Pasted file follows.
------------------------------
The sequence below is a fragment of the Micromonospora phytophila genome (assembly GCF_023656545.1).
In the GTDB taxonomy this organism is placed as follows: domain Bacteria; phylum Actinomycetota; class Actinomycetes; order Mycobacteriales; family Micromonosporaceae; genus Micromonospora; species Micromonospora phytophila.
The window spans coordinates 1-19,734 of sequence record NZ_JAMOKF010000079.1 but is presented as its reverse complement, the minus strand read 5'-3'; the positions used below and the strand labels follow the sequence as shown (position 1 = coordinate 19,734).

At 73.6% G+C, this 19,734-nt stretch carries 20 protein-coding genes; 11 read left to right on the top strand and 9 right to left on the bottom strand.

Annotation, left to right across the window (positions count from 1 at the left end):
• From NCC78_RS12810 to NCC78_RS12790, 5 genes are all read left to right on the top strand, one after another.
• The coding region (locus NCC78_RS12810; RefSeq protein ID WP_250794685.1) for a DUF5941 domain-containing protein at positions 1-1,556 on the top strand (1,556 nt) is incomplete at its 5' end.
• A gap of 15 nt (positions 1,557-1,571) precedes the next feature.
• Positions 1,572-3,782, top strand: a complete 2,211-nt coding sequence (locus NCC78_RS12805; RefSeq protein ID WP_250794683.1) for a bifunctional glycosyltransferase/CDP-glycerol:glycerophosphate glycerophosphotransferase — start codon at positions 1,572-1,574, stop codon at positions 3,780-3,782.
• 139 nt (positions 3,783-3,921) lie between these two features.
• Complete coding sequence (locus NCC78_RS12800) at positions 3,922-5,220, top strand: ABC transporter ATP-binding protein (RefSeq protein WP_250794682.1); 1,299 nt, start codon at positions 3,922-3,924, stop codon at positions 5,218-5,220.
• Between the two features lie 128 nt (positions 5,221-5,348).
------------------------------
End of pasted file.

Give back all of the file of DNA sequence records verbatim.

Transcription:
The sequence below is a fragment of the Micromonospora phytophila genome (assembly GCF_023656545.1).
In the GTDB taxonomy this organism is placed as follows: domain Bacteria; phylum Actinomycetota; class Actinomycetes; order Mycobacteriales; family Micromonosporaceae; genus Micromonospora; species Micromonospora phytophila.
The window spans coordinates 1-19,734 of sequence record NZ_JAMOKF010000079.1 but is presented as its reverse complement, the minus strand read 5'-3'; the positions used below and the strand labels follow the sequence as shown (position 1 = coordinate 19,734).

At 73.6% G+C, this 19,734-nt stretch carries 20 protein-coding genes; 11 read left to right on the top strand and 9 right to left on the bottom strand.

Annotation, left to right across the window (positions count from 1 at the left end):
• From NCC78_RS12810 to NCC78_RS12790, 5 genes are all read left to right on the top strand, one after another.
• The coding region (locus NCC78_RS12810; RefSeq protein ID WP_250794685.1) for a DUF5941 domain-containing protein at positions 1-1,556 on the top strand (1,556 nt) is incomplete at its 5' end.
• A gap of 15 nt (positions 1,557-1,571) precedes the next feature.
• Positions 1,572-3,782, top strand: a complete 2,211-nt coding sequence (locus NCC78_RS12805; RefSeq protein ID WP_250794683.1) for a bifunctional glycosyltransferase/CDP-glycerol:glycerophosphate glycerophosphotransferase — start codon at positions 1,572-1,574, stop codon at positions 3,780-3,782.
• 139 nt (positions 3,783-3,921) lie between these two features.
• Complete coding sequence (locus NCC78_RS12800) at positions 3,922-5,220, top strand: ABC transporter ATP-binding protein (RefSeq protein WP_250794682.1); 1,299 nt, start codon at positions 3,922-3,924, stop codon at positions 5,218-5,220.
• Between the two features lie 128 nt (positions 5,221-5,348).